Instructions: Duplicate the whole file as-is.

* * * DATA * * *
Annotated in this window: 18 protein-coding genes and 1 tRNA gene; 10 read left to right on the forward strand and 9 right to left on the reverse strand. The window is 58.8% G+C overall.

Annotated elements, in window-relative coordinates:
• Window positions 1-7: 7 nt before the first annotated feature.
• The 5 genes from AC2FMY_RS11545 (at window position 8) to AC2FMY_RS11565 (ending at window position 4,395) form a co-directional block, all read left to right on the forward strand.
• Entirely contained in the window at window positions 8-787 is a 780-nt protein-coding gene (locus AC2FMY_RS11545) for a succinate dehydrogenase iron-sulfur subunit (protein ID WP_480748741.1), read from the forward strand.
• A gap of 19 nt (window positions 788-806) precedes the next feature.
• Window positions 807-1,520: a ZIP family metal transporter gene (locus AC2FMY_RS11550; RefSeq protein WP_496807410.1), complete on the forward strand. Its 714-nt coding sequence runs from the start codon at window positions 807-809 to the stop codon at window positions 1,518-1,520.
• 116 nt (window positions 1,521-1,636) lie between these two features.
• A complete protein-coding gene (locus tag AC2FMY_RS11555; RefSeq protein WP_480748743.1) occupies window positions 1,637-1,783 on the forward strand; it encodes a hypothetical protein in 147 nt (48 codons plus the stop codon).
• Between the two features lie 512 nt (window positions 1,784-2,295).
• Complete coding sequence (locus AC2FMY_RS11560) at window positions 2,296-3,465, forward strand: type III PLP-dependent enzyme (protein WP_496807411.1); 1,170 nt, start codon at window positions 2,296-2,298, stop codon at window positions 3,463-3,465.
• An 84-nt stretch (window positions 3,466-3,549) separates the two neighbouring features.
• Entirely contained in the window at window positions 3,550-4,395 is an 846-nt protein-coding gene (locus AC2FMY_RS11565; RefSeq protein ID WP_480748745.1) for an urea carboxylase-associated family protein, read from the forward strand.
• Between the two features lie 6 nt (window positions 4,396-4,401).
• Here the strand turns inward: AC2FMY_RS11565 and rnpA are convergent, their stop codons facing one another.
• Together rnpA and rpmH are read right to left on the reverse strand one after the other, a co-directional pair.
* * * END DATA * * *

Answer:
Annotated in this window: 18 protein-coding genes and 1 tRNA gene; 10 read left to right on the forward strand and 9 right to left on the reverse strand. The window is 58.8% G+C overall.

Annotated elements, in window-relative coordinates:
• Window positions 1-7: 7 nt before the first annotated feature.
• The 5 genes from AC2FMY_RS11545 (at window position 8) to AC2FMY_RS11565 (ending at window position 4,395) form a co-directional block, all read left to right on the forward strand.
• Entirely contained in the window at window positions 8-787 is a 780-nt protein-coding gene (locus AC2FMY_RS11545) for a succinate dehydrogenase iron-sulfur subunit (protein ID WP_480748741.1), read from the forward strand.
• A gap of 19 nt (window positions 788-806) precedes the next feature.
• Window positions 807-1,520: a ZIP family metal transporter gene (locus AC2FMY_RS11550; RefSeq protein WP_496807410.1), complete on the forward strand. Its 714-nt coding sequence runs from the start codon at window positions 807-809 to the stop codon at window positions 1,518-1,520.
• 116 nt (window positions 1,521-1,636) lie between these two features.
• A complete protein-coding gene (locus tag AC2FMY_RS11555; RefSeq protein WP_480748743.1) occupies window positions 1,637-1,783 on the forward strand; it encodes a hypothetical protein in 147 nt (48 codons plus the stop codon).
• Between the two features lie 512 nt (window positions 1,784-2,295).
• Complete coding sequence (locus AC2FMY_RS11560) at window positions 2,296-3,465, forward strand: type III PLP-dependent enzyme (protein WP_496807411.1); 1,170 nt, start codon at window positions 2,296-2,298, stop codon at window positions 3,463-3,465.
• An 84-nt stretch (window positions 3,466-3,549) separates the two neighbouring features.
• Entirely contained in the window at window positions 3,550-4,395 is an 846-nt protein-coding gene (locus AC2FMY_RS11565; RefSeq protein ID WP_480748745.1) for an urea carboxylase-associated family protein, read from the forward strand.
• Between the two features lie 6 nt (window positions 4,396-4,401).
• Here the strand turns inward: AC2FMY_RS11565 and rnpA are convergent, their stop codons facing one another.
• Together rnpA and rpmH are read right to left on the reverse strand one after the other, a co-directional pair.